For those who lose jobs, the government still does not take away all the pain:

* Only 40 percent of last month's jobless were receiving unemployment insurance benefits. With more of the unemployed now out of work for a long time -- one in three had been unemployed for more than 15 weeks last month compared to one in four a year earlier -- some are reaching the end of their unemployment benefits.

* For those lucky enough to receive a benefit check, the average payment in July -- the last month for which figures are available -- was $114.60 a week, compared to average weekly earnings of $269.98.

* The drop in living standards for those who lose jobs depends greatly on where they live. In the District of Columbia, the average July unemployment check totaled $140.10. In Michigan, the most generous state, the figure was $148.21, a contrast with Alabama at $78.35 or Mississippi at $76.50.

* The pain is also concentrated. Unemployment tends to run in families and is far higher among blacks than whites and among blue-collar workers than white-collar workers. Unemployment is also bunched geographically, with a far greater proportion of the labor force out of work in old industrial and manufacturing areas.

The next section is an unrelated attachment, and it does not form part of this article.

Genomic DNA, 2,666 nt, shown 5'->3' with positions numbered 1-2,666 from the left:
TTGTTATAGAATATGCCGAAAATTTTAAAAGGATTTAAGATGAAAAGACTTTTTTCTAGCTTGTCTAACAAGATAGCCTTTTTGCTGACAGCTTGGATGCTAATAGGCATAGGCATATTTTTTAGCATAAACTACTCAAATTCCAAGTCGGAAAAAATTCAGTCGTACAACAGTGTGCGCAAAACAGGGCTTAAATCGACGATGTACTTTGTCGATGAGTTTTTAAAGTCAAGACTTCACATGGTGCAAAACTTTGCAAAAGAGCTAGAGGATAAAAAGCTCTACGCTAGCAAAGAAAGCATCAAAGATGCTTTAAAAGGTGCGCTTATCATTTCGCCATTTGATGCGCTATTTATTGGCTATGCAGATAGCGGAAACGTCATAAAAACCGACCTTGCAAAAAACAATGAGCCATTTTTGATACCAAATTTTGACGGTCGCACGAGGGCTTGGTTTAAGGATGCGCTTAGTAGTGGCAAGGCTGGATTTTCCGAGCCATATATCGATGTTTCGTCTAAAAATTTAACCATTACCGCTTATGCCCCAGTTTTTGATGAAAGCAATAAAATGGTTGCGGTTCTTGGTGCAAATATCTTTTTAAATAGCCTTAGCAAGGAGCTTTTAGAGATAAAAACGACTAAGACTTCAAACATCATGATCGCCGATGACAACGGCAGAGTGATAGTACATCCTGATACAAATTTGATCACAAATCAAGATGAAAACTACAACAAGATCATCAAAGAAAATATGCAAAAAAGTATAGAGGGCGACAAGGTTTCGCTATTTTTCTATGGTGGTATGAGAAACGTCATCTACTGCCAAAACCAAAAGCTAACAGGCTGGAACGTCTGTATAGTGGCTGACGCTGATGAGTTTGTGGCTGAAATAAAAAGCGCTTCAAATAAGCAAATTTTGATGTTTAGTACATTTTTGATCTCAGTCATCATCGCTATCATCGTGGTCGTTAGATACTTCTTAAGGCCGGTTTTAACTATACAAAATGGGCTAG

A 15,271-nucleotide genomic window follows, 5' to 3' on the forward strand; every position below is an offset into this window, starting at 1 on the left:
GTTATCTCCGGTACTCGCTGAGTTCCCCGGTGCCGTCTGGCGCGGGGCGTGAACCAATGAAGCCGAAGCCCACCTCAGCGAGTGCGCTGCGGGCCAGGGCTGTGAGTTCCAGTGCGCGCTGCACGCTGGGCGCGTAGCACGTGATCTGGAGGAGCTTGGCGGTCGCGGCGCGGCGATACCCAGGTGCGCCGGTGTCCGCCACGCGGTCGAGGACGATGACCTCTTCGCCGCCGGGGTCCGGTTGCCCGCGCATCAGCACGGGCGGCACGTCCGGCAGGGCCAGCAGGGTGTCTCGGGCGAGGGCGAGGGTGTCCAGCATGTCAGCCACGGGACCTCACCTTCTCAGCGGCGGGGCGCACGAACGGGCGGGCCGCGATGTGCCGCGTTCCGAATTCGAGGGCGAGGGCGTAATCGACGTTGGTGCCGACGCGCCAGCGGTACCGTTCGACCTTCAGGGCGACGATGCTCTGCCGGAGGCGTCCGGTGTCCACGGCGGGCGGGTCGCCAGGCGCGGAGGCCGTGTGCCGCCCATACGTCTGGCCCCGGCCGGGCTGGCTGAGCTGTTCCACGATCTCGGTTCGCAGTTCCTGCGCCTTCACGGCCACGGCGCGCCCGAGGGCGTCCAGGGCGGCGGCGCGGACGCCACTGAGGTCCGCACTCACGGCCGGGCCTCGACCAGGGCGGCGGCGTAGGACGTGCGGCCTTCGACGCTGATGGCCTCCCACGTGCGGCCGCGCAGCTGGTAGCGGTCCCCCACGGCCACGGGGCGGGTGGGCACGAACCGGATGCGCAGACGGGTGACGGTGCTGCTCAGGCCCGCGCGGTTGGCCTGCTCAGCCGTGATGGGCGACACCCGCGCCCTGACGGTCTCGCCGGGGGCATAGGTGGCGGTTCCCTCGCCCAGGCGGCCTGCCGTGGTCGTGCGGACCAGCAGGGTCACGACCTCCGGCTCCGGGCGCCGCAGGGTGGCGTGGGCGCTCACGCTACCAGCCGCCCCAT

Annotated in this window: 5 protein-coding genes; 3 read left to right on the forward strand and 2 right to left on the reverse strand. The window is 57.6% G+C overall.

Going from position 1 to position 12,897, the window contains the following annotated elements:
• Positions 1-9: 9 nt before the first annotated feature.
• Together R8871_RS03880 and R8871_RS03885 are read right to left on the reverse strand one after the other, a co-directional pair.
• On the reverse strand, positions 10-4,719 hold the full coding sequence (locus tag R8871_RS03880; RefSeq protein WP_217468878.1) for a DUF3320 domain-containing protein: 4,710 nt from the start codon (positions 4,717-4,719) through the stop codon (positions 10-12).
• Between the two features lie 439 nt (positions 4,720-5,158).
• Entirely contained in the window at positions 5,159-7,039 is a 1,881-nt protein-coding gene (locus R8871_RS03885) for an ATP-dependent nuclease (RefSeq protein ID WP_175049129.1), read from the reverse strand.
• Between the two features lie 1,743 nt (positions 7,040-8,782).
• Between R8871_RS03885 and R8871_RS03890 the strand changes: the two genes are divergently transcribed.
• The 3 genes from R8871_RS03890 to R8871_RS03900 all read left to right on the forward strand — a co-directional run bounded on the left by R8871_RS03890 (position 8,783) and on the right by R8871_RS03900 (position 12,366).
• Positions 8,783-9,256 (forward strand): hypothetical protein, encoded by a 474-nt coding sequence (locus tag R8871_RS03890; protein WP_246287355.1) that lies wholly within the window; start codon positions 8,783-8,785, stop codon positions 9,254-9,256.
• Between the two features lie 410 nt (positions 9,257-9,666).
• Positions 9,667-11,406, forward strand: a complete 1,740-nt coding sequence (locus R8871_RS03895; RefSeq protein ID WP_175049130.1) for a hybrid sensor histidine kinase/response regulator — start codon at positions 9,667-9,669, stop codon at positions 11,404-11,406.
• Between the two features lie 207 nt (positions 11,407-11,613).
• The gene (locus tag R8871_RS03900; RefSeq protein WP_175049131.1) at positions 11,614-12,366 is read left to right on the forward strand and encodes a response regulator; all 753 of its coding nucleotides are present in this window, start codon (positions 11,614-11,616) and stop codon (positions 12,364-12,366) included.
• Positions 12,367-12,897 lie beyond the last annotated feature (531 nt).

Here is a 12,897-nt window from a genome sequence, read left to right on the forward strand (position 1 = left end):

* The unemployment rate among husbands and wives whose spouses are unemployed is about three times as high as that for those with an employed spouse.

* Teen-agers are much more likely to be unemployed than adults, with almost one in four of those who want to work now out of a job.

* Blue-collar workers have an unemployment rate of 15.6 percent, up from 10 percent a year ago. In that time, the jobless rate for professionals has crept from 2.8 percent to 3.2 percent.

* Construction and manufacturing have been much harder hit than the rest of the economy. More than one in four construction workers has been out of a job in each of the last three months. Manufacturing unemployment jumped to 13.8 percent last month.

In contrast, the jobless rate for government workers was less than 5 percent in September; for finance and service industries, 6.8 percent, and for wholesale and retail trade, 9.8 percent.